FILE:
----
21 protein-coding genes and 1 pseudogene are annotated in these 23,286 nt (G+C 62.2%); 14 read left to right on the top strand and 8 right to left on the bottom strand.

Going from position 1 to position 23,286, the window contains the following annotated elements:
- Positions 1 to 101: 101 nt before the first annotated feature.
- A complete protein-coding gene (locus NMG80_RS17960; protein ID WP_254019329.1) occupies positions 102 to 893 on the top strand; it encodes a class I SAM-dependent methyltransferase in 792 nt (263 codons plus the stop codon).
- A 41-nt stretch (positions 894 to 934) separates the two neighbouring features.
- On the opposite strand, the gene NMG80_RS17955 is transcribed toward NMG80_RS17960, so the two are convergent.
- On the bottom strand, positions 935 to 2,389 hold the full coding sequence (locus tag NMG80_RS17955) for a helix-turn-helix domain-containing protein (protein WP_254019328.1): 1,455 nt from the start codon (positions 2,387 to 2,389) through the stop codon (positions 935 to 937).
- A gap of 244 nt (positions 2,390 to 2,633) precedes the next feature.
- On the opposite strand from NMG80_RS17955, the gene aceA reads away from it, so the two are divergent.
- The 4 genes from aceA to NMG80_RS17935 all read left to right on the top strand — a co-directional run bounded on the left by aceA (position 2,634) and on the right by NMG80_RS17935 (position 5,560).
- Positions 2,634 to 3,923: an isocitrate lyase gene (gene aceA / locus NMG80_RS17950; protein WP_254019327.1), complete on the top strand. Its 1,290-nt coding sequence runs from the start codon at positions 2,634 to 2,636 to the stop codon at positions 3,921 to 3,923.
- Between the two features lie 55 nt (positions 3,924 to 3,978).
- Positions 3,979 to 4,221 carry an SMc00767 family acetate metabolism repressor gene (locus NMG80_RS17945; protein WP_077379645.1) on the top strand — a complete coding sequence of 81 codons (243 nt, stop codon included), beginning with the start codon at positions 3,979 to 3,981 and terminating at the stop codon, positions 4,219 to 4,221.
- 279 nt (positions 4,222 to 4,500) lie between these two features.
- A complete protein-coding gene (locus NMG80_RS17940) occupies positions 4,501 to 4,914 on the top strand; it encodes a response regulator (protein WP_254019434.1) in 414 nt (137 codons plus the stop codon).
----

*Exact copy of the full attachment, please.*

21 protein-coding genes and 1 pseudogene are annotated in these 23,286 nt (G+C 62.2%); 14 read left to right on the top strand and 8 right to left on the bottom strand.

Going from position 1 to position 23,286, the window contains the following annotated elements:
- Positions 1 to 101: 101 nt before the first annotated feature.
- A complete protein-coding gene (locus NMG80_RS17960; protein ID WP_254019329.1) occupies positions 102 to 893 on the top strand; it encodes a class I SAM-dependent methyltransferase in 792 nt (263 codons plus the stop codon).
- A 41-nt stretch (positions 894 to 934) separates the two neighbouring features.
- On the opposite strand, the gene NMG80_RS17955 is transcribed toward NMG80_RS17960, so the two are convergent.
- On the bottom strand, positions 935 to 2,389 hold the full coding sequence (locus tag NMG80_RS17955) for a helix-turn-helix domain-containing protein (protein WP_254019328.1): 1,455 nt from the start codon (positions 2,387 to 2,389) through the stop codon (positions 935 to 937).
- A gap of 244 nt (positions 2,390 to 2,633) precedes the next feature.
- On the opposite strand from NMG80_RS17955, the gene aceA reads away from it, so the two are divergent.
- The 4 genes from aceA to NMG80_RS17935 all read left to right on the top strand — a co-directional run bounded on the left by aceA (position 2,634) and on the right by NMG80_RS17935 (position 5,560).
- Positions 2,634 to 3,923: an isocitrate lyase gene (gene aceA / locus NMG80_RS17950; protein WP_254019327.1), complete on the top strand. Its 1,290-nt coding sequence runs from the start codon at positions 2,634 to 2,636 to the stop codon at positions 3,921 to 3,923.
- Between the two features lie 55 nt (positions 3,924 to 3,978).
- Positions 3,979 to 4,221 carry an SMc00767 family acetate metabolism repressor gene (locus NMG80_RS17945; protein WP_077379645.1) on the top strand — a complete coding sequence of 81 codons (243 nt, stop codon included), beginning with the start codon at positions 3,979 to 3,981 and terminating at the stop codon, positions 4,219 to 4,221.
- 279 nt (positions 4,222 to 4,500) lie between these two features.
- A complete protein-coding gene (locus NMG80_RS17940) occupies positions 4,501 to 4,914 on the top strand; it encodes a response regulator (protein WP_254019434.1) in 414 nt (137 codons plus the stop codon).